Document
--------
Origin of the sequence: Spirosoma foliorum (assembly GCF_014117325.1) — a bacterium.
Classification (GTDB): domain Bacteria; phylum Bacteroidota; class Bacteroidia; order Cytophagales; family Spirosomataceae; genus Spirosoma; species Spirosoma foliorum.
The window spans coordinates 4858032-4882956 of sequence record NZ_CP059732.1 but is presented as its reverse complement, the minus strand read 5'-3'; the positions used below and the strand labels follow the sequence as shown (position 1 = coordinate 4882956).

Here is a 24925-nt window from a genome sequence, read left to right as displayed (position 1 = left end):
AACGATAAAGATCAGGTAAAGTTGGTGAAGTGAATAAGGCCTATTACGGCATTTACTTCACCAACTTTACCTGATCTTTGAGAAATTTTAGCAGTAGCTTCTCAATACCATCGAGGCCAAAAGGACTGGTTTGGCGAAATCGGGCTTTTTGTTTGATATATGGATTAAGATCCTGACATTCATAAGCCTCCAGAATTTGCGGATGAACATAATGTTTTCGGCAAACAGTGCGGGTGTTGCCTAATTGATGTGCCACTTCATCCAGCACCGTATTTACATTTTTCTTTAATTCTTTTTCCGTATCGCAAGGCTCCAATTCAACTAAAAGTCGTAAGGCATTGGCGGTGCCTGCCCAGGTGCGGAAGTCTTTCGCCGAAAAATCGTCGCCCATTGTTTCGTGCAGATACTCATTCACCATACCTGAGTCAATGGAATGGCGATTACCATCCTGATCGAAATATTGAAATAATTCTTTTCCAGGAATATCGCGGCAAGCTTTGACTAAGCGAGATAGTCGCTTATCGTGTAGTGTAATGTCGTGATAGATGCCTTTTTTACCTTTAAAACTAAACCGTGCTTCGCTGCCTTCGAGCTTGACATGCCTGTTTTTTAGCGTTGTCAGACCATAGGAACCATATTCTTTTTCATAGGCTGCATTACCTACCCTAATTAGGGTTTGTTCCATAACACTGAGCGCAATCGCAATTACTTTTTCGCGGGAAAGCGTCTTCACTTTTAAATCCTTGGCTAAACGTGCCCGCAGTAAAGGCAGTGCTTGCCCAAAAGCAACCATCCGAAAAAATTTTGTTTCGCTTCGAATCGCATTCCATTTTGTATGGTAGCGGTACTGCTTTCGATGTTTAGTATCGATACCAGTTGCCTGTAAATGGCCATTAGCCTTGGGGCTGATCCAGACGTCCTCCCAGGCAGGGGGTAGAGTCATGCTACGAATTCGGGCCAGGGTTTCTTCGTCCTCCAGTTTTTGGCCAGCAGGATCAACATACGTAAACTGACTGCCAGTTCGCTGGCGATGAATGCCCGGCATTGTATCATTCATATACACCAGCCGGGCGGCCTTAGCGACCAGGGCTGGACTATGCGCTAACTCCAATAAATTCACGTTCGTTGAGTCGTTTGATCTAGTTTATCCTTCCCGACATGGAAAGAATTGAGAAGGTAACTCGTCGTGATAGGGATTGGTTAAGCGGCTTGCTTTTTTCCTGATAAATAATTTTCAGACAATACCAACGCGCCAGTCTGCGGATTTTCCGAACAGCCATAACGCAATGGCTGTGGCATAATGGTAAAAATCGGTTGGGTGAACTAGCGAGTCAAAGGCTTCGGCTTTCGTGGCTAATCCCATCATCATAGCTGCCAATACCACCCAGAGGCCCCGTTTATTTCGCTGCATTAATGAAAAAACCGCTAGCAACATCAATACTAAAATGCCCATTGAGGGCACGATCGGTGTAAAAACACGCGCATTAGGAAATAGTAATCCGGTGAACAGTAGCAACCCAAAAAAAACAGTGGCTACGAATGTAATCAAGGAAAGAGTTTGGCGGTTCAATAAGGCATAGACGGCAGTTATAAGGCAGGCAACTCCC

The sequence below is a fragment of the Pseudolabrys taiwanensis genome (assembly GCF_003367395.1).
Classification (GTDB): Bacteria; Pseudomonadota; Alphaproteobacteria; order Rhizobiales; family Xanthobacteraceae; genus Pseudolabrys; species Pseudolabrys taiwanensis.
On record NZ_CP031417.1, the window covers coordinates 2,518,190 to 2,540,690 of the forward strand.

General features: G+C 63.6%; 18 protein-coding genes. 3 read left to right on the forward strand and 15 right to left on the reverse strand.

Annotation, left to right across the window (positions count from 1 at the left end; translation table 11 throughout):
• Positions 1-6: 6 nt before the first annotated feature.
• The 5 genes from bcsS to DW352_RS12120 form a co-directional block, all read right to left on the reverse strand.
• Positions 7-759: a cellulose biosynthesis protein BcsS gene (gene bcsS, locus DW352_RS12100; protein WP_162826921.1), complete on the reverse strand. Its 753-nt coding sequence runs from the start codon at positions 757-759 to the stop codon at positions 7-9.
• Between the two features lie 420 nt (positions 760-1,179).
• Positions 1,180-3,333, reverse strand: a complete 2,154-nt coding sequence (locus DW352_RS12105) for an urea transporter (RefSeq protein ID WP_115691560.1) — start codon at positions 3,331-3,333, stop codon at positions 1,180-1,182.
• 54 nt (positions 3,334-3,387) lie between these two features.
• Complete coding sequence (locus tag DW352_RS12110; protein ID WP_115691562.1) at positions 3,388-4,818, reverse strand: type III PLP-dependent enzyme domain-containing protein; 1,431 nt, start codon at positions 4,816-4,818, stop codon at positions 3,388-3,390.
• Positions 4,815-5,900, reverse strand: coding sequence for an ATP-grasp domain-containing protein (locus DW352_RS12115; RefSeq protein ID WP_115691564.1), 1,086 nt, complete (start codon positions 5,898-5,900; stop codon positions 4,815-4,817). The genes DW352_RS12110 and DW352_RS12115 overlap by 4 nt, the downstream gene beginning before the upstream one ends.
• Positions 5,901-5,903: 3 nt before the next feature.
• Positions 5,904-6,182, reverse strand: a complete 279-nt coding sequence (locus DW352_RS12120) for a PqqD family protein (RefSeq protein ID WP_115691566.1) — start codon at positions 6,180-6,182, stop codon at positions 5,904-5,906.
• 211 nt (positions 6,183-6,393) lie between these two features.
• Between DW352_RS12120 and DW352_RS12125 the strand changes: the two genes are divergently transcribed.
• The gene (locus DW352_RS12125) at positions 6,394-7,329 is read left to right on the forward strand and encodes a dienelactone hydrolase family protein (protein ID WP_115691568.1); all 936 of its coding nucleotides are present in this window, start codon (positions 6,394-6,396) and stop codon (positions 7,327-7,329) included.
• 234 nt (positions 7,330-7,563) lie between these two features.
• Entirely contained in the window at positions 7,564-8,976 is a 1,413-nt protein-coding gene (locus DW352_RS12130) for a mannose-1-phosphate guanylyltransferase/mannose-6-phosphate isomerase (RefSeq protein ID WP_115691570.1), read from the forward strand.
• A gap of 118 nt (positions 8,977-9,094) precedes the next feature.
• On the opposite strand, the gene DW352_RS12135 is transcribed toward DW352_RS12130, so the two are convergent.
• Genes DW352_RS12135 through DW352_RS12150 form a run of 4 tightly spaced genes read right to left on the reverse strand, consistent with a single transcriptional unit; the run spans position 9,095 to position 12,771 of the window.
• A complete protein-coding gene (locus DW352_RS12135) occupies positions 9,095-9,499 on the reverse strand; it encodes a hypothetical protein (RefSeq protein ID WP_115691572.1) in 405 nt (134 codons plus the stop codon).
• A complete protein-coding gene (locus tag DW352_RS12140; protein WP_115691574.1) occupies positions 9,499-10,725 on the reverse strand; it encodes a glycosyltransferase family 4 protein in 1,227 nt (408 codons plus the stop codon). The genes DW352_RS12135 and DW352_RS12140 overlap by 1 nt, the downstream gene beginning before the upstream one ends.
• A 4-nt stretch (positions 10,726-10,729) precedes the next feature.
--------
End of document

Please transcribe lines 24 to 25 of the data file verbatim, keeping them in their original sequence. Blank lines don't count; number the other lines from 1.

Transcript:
• 234 nt (positions 7,330-7,563) lie between these two features.
• Entirely contained in the window at positions 7,564-8,976 is a 1,413-nt protein-coding gene (locus DW352_RS12130) for a mannose-1-phosphate guanylyltransferase/mannose-6-phosphate isomerase (RefSeq protein ID WP_115691570.1), read from the forward strand.